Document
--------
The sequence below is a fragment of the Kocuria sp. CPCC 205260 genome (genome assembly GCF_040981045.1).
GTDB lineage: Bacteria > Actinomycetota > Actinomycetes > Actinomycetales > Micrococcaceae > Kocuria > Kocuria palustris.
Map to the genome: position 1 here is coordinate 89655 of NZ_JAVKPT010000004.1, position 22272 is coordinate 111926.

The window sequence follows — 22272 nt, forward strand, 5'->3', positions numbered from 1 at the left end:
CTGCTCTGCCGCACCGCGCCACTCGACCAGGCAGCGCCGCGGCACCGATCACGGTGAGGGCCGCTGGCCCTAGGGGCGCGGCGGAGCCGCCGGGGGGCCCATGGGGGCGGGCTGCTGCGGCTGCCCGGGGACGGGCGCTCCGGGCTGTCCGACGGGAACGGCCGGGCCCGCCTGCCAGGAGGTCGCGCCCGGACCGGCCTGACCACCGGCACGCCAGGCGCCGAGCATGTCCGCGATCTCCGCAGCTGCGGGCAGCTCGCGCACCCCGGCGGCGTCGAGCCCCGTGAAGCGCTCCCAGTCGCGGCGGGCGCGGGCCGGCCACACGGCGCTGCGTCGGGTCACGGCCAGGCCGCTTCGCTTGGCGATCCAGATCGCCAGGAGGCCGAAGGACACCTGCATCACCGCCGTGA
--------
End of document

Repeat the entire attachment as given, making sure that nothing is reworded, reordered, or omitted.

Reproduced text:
The sequence below is a fragment of the Kocuria sp. CPCC 205260 genome (genome assembly GCF_040981045.1).
GTDB lineage: Bacteria > Actinomycetota > Actinomycetes > Actinomycetales > Micrococcaceae > Kocuria > Kocuria palustris.
Map to the genome: position 1 here is coordinate 89655 of NZ_JAVKPT010000004.1, position 22272 is coordinate 111926.

The window sequence follows — 22272 nt, forward strand, 5'->3', positions numbered from 1 at the left end:
CTGCTCTGCCGCACCGCGCCACTCGACCAGGCAGCGCCGCGGCACCGATCACGGTGAGGGCCGCTGGCCCTAGGGGCGCGGCGGAGCCGCCGGGGGGCCCATGGGGGCGGGCTGCTGCGGCTGCCCGGGGACGGGCGCTCCGGGCTGTCCGACGGGAACGGCCGGGCCCGCCTGCCAGGAGGTCGCGCCCGGACCGGCCTGACCACCGGCACGCCAGGCGCCGAGCATGTCCGCGATCTCCGCAGCTGCGGGCAGCTCGCGCACCCCGGCGGCGTCGAGCCCCGTGAAGCGCTCCCAGTCGCGGCGGGCGCGGGCCGGCCACACGGCGCTGCGTCGGGTCACGGCCAGGCCGCTTCGCTTGGCGATCCAGATCGCCAGGAGGCCGAAGGACACCTGCATCACCGCCGTGA